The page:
Santa Monica represents when it comes to Mexican cuisine. Chef Jose Acevedo cooks up some of the best carnitas at Mercado down on Fourth Street. Tacos Por Favor, top to bottom, serves up excellent food with an even better salsa bar. And if mole is your kind of thing, look no further than Lares on Pico Boulevard. Not to mention the half-dozen family restaurants serving up sizzling fajita platters and wet burritos. Not all of it is necessarily “authentic,” but many of these places have become mainstays in the neighborhoods around town.
There is a potential mainstay that just opened three weeks ago in Mid-City on the corner of Cloverfield and Santa Monica boulevards. If you have passed that area before and haven‚Äôt noticed it you are not alone. Tacos Punta Cabras is shaded by a big tree, has yet to erect visible signage and is strangled by an intersection with zero street parking.
Tacos Punta Cabras does, however, set itself apart from all the aforementioned places with a small menu focusing primarily on seafood. A tiny menu means the eatery is set on getting a few things right instead of giving you every option under the sun, from birra barbacoa to flan de leche. Tacos Punta Cabras offers tacos, tostadas and “c√≥ctele” (similar to ceviche, but served in a tomato-based juice) and that‚Äôs it.
From there you choose from shrimp, scallops, a mix of the two, or tofu. There is a fish taco too, which could be as good of a fish taco as I‚Äôve had to date. Perfectly crispy, lightly breaded in a tempura-like batter and wrapped with cabbage and thinly sliced radishes, the taco was well worth what may seem steep for a taco at $3.50. My cycling buddy Ron Durgin, manager at the Santa Monica Bike Center, tried the tofu taco and concurred it was delicious as well. The salsas were sensational; the only setback is they give you a tiny cup instead of the free reign I‚Äôm accustomed to having at other place‚Äôs salsa bars.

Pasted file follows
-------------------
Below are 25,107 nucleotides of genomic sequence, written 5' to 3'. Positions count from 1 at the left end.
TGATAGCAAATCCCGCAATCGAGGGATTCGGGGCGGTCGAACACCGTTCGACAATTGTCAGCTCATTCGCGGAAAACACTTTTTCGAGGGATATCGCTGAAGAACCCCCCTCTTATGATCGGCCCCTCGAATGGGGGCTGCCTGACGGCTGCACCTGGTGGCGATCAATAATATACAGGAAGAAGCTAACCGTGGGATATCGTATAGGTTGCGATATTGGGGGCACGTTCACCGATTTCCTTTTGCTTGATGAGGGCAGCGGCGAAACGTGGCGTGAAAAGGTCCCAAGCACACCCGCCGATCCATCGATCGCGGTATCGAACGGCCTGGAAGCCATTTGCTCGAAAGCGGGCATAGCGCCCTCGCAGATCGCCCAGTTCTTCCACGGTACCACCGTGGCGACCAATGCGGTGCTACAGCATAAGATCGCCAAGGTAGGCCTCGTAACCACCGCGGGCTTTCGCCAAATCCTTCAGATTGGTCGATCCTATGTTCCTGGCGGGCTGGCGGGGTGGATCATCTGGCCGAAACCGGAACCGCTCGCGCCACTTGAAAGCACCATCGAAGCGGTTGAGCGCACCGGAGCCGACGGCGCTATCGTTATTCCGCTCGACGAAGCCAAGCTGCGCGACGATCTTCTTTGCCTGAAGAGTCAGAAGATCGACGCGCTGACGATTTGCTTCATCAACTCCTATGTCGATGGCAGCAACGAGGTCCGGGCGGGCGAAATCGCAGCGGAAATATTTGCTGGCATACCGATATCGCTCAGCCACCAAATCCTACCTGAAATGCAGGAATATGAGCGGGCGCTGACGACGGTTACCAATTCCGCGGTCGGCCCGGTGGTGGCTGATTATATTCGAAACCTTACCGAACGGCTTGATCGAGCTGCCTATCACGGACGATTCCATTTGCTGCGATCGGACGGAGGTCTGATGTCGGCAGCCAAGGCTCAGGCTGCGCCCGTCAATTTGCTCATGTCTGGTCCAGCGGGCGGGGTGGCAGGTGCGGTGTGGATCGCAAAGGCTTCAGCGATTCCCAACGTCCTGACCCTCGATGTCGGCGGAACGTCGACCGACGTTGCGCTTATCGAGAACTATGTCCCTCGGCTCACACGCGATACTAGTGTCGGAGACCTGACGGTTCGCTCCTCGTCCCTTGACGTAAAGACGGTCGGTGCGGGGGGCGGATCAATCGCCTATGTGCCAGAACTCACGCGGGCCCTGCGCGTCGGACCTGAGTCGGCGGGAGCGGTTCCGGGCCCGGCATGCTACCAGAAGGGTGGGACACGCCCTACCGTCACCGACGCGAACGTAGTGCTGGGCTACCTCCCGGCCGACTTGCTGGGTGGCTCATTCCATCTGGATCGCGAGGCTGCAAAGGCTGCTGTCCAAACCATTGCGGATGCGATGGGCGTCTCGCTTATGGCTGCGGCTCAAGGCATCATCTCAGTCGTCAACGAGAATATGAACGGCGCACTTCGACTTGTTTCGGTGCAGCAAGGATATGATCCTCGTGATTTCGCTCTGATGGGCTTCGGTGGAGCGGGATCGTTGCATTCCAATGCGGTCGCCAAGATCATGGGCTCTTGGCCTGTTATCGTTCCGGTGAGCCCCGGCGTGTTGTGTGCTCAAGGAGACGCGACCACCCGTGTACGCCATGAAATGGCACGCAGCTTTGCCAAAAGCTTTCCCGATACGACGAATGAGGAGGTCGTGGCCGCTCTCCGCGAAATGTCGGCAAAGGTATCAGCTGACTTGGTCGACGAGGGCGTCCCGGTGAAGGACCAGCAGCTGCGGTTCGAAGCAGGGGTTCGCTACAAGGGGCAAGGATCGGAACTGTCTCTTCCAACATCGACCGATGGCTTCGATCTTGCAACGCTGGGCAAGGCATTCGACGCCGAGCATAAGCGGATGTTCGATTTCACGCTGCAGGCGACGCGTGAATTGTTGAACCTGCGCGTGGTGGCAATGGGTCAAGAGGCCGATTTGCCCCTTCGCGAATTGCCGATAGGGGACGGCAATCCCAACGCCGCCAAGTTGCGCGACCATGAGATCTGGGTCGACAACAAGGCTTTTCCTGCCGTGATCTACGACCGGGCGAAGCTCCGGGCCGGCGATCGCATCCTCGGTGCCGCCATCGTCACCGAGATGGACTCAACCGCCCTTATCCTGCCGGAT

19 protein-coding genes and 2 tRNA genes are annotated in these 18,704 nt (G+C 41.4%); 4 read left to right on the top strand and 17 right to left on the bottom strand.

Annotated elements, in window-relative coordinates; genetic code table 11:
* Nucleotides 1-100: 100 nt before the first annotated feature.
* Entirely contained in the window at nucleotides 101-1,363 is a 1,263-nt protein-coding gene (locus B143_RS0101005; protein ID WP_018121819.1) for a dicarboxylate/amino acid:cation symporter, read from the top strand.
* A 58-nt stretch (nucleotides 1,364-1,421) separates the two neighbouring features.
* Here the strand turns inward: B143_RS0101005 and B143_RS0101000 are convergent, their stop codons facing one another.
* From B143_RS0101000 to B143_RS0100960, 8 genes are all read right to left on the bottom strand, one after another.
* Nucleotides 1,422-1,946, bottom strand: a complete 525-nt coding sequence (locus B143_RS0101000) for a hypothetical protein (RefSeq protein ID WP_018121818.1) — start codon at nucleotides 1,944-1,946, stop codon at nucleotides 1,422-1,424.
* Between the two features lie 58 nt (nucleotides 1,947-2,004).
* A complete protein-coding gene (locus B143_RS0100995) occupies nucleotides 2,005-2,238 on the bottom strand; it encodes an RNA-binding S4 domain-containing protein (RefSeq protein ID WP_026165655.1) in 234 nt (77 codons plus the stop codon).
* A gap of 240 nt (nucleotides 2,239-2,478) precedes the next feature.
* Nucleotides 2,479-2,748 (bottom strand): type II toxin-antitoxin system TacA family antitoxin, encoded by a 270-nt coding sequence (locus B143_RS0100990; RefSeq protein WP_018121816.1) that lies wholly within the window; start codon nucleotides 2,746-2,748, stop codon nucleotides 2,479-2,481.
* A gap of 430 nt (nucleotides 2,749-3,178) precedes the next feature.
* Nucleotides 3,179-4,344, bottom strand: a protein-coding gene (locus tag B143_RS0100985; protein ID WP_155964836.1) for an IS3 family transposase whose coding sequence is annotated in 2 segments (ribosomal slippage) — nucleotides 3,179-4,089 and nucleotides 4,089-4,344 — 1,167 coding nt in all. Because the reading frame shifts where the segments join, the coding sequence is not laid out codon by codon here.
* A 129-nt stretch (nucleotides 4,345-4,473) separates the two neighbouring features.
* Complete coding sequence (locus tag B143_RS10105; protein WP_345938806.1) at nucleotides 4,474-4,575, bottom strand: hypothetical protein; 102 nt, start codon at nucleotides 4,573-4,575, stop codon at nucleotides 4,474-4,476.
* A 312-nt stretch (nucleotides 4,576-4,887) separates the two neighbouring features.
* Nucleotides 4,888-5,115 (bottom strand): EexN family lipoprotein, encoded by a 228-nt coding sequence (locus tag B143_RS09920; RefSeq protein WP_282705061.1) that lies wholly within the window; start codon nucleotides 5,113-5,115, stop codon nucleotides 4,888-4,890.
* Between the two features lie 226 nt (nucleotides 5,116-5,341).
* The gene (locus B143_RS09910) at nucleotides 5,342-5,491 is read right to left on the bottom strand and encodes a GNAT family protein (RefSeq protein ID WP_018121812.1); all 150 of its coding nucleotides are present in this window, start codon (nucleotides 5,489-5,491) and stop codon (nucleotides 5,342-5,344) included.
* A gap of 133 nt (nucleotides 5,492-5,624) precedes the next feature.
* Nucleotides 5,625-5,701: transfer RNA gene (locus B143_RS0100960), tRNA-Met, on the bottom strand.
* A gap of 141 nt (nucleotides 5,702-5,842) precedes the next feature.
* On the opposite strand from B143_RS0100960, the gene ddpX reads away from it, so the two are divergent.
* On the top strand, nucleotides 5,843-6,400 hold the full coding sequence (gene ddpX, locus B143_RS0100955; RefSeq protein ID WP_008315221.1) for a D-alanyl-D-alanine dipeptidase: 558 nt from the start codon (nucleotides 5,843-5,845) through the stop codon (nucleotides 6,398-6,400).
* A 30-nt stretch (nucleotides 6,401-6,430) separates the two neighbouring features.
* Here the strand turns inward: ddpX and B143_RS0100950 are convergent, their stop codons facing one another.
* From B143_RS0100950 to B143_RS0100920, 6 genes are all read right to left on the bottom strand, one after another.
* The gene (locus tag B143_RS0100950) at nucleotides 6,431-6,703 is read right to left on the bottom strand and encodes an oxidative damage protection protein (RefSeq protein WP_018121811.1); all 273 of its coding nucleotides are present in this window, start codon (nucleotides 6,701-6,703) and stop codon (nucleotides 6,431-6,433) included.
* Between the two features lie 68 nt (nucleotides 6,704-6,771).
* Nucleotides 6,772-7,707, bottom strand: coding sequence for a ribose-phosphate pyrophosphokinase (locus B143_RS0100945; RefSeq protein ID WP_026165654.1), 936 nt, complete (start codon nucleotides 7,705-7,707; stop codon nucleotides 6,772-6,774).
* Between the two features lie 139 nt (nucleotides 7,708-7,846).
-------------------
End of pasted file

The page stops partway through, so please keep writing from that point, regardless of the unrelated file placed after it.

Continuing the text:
The tostada, piled with shrimp and scallops, seemed more than reasonable at five bucks. The cashew creme sauce melded well with the shellfish, setting itself apart from your standard seafood style tostada. Tostadas by nature are somewhat problematic to eat and I will always side with the convenience of the taco. But if you prefer your seafood open-faced, the tostada is more than a serviceable option.
The c√≥ctele is the final offering on their menu. Having never tried c√≥ctele, but being a fan of ceviche, I was eager. Served in a clear plastic Solo cup and accompanied with plain white crackers, the dish is no frills to say the least. However, it is fully loaded with marinated shrimp and avocado. The problem was the avocados were not ripe, to the point that they were crunchy. Perhaps that is not always the case, but I‚Äôd unlikely be willing to try it again for $6 when I could get two of their tacos for $7.
Tacos Punta Cabras is essentially a hole-in-the-wall on an intersection unrelenting with traffic. As of right now it is cash only, the lines are long with doctors and nurses from neighboring Saint John‚Äôs, and the service is sluggish. With all that being said, it is still recommended and should be a welcomed addition to the Mid-City neighborhood. As always, I suggest riding your bike there, but with no parking this time I really mean it!
If you go
Tacos Punta Cabras
2311 Santa Monica Blvd.
Santa Monica, Calif.
Michael can be seen riding around town on his bike burning calories so he can eat more food, or on CityTV hosting his own show, “Tour de Feast.” To reach him visit his website at tourdefeast.net or follow him on Twitter @TourDeFeastSM.